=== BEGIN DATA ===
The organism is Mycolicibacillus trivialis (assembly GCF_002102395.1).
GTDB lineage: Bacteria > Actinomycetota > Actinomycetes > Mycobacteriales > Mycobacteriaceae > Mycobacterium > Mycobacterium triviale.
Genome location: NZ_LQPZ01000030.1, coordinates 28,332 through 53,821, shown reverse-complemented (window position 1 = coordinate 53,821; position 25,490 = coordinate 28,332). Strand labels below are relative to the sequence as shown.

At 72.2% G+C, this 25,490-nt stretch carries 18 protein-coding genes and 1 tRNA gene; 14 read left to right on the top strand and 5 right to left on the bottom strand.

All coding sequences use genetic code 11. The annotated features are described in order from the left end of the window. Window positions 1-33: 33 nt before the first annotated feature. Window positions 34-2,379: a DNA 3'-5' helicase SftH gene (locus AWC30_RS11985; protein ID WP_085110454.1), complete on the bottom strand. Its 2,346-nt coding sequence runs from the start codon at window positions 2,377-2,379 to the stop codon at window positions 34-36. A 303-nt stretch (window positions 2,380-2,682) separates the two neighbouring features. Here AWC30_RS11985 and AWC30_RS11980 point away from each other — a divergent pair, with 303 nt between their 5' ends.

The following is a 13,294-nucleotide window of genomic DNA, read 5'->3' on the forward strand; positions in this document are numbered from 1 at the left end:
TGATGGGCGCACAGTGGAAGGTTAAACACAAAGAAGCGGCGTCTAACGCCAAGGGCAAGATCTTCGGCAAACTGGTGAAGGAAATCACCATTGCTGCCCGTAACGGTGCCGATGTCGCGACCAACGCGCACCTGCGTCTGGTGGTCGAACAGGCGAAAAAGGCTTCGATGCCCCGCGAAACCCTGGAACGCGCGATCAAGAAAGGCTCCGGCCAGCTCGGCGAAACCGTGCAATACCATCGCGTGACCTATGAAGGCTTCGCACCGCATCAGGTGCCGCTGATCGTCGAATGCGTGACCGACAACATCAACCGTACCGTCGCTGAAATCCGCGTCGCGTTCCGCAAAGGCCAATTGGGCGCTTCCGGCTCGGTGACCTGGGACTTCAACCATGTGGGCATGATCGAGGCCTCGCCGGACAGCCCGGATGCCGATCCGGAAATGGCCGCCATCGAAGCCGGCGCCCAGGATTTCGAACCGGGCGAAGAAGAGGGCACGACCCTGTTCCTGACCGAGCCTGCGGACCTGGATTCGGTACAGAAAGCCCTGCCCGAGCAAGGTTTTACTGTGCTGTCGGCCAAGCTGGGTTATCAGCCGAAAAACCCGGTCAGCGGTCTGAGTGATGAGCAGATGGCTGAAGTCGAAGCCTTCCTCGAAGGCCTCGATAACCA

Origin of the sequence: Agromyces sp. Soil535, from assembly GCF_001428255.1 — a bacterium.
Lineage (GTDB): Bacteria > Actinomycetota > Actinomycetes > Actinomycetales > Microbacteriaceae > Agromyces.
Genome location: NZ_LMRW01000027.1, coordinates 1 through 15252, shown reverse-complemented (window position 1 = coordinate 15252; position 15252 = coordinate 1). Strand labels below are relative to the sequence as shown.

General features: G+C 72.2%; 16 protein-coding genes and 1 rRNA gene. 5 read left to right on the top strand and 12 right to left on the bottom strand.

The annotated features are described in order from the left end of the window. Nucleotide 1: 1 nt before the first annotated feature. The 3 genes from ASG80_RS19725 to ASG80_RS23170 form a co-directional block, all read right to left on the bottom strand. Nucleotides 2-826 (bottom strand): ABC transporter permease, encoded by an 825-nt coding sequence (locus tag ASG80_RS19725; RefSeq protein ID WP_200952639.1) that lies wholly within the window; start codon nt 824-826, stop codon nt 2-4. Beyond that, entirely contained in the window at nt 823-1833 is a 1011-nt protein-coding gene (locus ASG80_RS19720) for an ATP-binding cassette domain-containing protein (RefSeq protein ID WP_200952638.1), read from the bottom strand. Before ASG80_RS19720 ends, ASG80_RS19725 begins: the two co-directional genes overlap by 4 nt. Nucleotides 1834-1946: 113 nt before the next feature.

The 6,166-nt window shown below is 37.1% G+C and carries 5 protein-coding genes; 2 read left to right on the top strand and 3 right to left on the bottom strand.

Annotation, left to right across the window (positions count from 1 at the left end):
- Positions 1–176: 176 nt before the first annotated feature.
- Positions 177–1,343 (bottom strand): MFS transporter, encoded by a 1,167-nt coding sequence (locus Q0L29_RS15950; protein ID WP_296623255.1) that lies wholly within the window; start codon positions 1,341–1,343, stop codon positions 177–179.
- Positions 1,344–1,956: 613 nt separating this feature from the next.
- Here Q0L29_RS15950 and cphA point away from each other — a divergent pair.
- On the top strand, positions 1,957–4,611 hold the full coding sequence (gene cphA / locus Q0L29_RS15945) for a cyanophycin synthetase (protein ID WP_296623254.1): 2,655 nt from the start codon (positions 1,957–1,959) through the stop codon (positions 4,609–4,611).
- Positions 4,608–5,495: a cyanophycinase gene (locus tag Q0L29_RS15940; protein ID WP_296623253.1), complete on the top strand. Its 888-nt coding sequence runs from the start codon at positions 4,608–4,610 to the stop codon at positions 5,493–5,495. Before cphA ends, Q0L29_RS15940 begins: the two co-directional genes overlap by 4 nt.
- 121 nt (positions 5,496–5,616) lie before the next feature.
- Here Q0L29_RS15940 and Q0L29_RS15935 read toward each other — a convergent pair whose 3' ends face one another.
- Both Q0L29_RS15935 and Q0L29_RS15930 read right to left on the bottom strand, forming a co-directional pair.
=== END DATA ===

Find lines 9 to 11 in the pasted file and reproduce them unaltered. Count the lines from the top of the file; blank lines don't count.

Lineage (GTDB): Bacteria > Actinomycetota > Actinomycetes > Actinomycetales > Microbacteriaceae > Agromyces.
Genome location: NZ_LMRW01000027.1, coordinates 1 through 15252, shown reverse-complemented (window position 1 = coordinate 15252; position 15252 = coordinate 1). Strand labels below are relative to the sequence as shown.

General features: G+C 72.2%; 16 protein-coding genes and 1 rRNA gene. 5 read left to right on the top strand and 12 right to left on the bottom strand.